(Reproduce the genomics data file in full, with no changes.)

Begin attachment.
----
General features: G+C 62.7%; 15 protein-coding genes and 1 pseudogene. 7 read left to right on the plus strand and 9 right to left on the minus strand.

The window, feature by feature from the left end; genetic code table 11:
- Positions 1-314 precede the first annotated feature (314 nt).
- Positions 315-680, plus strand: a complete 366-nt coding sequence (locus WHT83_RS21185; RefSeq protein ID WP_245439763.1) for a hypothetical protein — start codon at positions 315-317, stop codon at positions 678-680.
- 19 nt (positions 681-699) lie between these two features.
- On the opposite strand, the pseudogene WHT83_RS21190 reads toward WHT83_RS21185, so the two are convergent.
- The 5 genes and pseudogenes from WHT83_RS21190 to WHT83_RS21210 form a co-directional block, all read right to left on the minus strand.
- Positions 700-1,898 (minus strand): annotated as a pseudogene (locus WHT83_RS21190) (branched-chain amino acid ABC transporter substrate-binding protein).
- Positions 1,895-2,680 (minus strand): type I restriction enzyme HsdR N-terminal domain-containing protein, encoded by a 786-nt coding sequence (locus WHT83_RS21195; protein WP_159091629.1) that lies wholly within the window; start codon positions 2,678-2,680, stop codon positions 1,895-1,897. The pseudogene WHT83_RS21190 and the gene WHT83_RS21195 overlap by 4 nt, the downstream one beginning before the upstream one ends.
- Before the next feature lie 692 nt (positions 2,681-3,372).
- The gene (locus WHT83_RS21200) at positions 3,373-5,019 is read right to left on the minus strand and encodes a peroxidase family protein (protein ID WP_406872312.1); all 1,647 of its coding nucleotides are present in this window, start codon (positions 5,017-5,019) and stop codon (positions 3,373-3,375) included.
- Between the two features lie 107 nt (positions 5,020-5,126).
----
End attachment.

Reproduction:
General features: G+C 62.7%; 15 protein-coding genes and 1 pseudogene. 7 read left to right on the plus strand and 9 right to left on the minus strand.

The window, feature by feature from the left end; genetic code table 11:
- Positions 1-314 precede the first annotated feature (314 nt).
- Positions 315-680, plus strand: a complete 366-nt coding sequence (locus WHT83_RS21185; RefSeq protein ID WP_245439763.1) for a hypothetical protein — start codon at positions 315-317, stop codon at positions 678-680.
- 19 nt (positions 681-699) lie between these two features.
- On the opposite strand, the pseudogene WHT83_RS21190 reads toward WHT83_RS21185, so the two are convergent.
- The 5 genes and pseudogenes from WHT83_RS21190 to WHT83_RS21210 form a co-directional block, all read right to left on the minus strand.
- Positions 700-1,898 (minus strand): annotated as a pseudogene (locus WHT83_RS21190) (branched-chain amino acid ABC transporter substrate-binding protein).
- Positions 1,895-2,680 (minus strand): type I restriction enzyme HsdR N-terminal domain-containing protein, encoded by a 786-nt coding sequence (locus WHT83_RS21195; protein WP_159091629.1) that lies wholly within the window; start codon positions 2,678-2,680, stop codon positions 1,895-1,897. The pseudogene WHT83_RS21190 and the gene WHT83_RS21195 overlap by 4 nt, the downstream one beginning before the upstream one ends.
- Before the next feature lie 692 nt (positions 2,681-3,372).
- The gene (locus WHT83_RS21200) at positions 3,373-5,019 is read right to left on the minus strand and encodes a peroxidase family protein (protein ID WP_406872312.1); all 1,647 of its coding nucleotides are present in this window, start codon (positions 5,017-5,019) and stop codon (positions 3,373-3,375) included.
- Between the two features lie 107 nt (positions 5,020-5,126).